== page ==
Ancient Persian: TOP Historical Inscriptions in Iran
Inscriptions are letters sculpted on small or big stone pieces to communicate with people in different historical ages. Lots of information can be taken from the inscriptions. Inscriptions can transfer information on the actual borders of a kingdom, the number of a nation’s soldiers, ancient society’s beliefs and rituals, etc. Therefore, Inscriptions in Iran sometimes function as pages of an Iranian history book, written elegantly by a king, himself.
Ancient Persian Landmarks – Inscriptions in Iran
The ancient inscriptions in Iran were usually sculpted on a mountain wall beside a fountain by order of a king, or his commanders. Ancient Iran inscriptions mostly belong to Achaemenids. There are also some inscriptions in Iran that belong to post-Islamic ages. During these ages, Persian inscriptions changed from time to time by means of form and context. This fact is a natural result of the difference among different kingdoms, their religions, and their customs.
Ancient Persian Landmarks – Persian Achaemenid Inscriptions
Achaemenid Iranian inscriptions mostly belong to Darius the great. In most of the inscriptions ordered by him, he starts the script by referring to Ahura Mazda (The Zoroastrians God) and praises him at first. Then he mentions that his power and kingdom is a gift of God and Iran and its kings are under Ahura Mazda’s protection. The most popular historical inscriptions in Iran from Darius the great are:
- Bisotun Inscription (It’s Darius the great’s most important inscription in Bisotun, in which how Darius the great came to power and defeated the rebels are mentioned);
- Persepolis Inscriptions (7 inscriptions introducing Darius the great, Ahura Mazda, Iranian people, and kingdom territories);
- Naqsh-e Rostam Inscriptions (Two big inscriptions and some small ones, introducing Darius the great, his royals, and other nations);
- Shush (Susa) Inscriptions (19 Inscriptions from Darius the great, including: Ahura Mazda’s Praise, introducing Darius, lands under his leadership, Darius the great’s ruling methods, Susa castle construction order, and prayers for his people);
- Alvand Inscription (In the western south part of Hamadan, there is an inscription in 20 lines with information about Darius the great, and the praise of Ahura Mazda).
More about Iran Achaemenid Inscriptions
There are also some other inscriptions from other Achaemenid kings. The Great Cyrus Cylinder (Cyrus the great’s charter of human rights) is an important example. This cylinder is one of the most popular Iranian inscriptions. In this Iran inscription, Cyrus the great introduces himself and his dynasty, and then he mentions that Babylon is conquered by the help and will of Marduk (the Babylonian God). This way he respects Babylonians and their God. In further lines he mentions that he has brought freedom and peace to Babylon and other nations. Then otters that he has returned all the gods to the temples they belong to, for their worshippers. Many experts consider Cyrus Cylinder as the first charter of human rights. In 1971 A.C, the UN translated this Persian inscription to 6 languages.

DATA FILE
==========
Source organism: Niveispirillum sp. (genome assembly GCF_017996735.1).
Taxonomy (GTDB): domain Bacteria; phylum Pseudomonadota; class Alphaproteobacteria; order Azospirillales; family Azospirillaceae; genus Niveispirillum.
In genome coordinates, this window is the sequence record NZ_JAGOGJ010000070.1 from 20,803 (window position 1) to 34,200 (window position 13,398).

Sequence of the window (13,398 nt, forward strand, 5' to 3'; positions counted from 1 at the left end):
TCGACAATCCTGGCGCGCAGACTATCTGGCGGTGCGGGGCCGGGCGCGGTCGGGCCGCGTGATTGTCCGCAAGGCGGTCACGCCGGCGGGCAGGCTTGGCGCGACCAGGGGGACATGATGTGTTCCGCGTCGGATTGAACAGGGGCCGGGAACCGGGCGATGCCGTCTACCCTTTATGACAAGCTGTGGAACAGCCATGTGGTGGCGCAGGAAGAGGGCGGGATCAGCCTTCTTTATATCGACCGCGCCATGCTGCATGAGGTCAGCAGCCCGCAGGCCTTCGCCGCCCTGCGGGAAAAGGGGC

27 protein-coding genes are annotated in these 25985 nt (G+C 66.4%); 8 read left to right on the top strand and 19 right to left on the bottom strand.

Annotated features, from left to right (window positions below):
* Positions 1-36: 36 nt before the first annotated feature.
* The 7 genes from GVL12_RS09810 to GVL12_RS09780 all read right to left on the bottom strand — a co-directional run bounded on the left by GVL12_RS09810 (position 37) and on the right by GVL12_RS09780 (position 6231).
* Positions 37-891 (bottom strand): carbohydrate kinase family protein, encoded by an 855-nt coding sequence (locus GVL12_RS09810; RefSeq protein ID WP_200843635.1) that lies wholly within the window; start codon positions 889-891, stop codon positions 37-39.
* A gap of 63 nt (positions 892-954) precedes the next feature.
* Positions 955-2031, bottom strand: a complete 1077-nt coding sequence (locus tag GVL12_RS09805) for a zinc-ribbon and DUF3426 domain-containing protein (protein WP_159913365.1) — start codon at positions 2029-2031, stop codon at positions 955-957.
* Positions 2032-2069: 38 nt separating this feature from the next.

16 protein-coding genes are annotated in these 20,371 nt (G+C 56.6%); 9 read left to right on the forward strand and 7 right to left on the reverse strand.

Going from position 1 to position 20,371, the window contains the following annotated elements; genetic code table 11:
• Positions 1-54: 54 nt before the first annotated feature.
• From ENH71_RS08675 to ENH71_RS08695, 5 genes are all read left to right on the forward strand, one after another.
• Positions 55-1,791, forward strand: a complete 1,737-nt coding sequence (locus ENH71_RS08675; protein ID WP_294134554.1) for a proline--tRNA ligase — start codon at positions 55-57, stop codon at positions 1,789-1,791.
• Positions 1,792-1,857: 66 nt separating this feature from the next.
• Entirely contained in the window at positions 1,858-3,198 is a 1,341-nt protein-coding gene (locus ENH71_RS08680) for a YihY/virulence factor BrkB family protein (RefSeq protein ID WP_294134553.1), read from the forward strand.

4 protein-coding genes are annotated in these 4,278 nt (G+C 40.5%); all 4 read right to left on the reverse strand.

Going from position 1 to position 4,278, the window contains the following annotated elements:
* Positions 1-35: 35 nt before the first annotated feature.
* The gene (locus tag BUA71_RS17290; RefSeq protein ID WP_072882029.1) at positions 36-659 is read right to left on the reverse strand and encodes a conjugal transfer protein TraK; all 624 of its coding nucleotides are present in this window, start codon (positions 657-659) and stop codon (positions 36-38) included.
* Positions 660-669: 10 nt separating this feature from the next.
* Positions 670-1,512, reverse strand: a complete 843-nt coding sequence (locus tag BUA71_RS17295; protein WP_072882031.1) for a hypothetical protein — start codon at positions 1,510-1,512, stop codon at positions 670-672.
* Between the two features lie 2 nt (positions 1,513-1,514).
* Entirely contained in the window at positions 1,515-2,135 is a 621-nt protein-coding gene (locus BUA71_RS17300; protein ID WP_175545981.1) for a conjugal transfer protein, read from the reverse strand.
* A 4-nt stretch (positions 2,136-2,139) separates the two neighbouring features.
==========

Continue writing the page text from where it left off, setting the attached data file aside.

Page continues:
Post-Islamic Inscriptions in Iran
Post-Islamic inscriptions in Iran are those which were created after the arrival of Islam in Iran. These inscriptions are sculpted in different mosques, holy shrines, tombs, schools, mansions and other historical landmarks. Islamic Inscriptions in Iran are written with calligraphic art. Kufi, Sols, Naskh, Nastaliq, and other methods of Persian or Arabic calligraphy is observable in these inscriptions. Post-Islamic historical inscriptions in Iran mostly include Quran holy verses, Quotations from saints, poetry, materials of history, the date of a building’s construction, its architect and so on.
The growth of inscription writing in post-Islamic Iran was so significant. After a while, almost every single grave headstone turned into an inscription. It is hard to count all the Islamic inscriptions in Iran. There are lots of Islamic inscriptions, even in many not-too-old historical city. In some of these Persian inscriptions, mystical poems and Quran verses are written in a calligraphic style in harmony with the meaning behind their forms. The tomb of many great Iranian mystics and poets are decorated with their own poems. There are also inscriptions in holy shrines around Iran, sculpted with poems about the Islamic saints that are resting in peace. Sometimes these inscriptions are also decorated with mystical images including the visions of a saint. In conclusion, post-Islamic inscriptions are so engaged with spiritual thoughts and behavior of Iranian people.
Keywords: ancient Persian numbers, Achaemenid inscriptions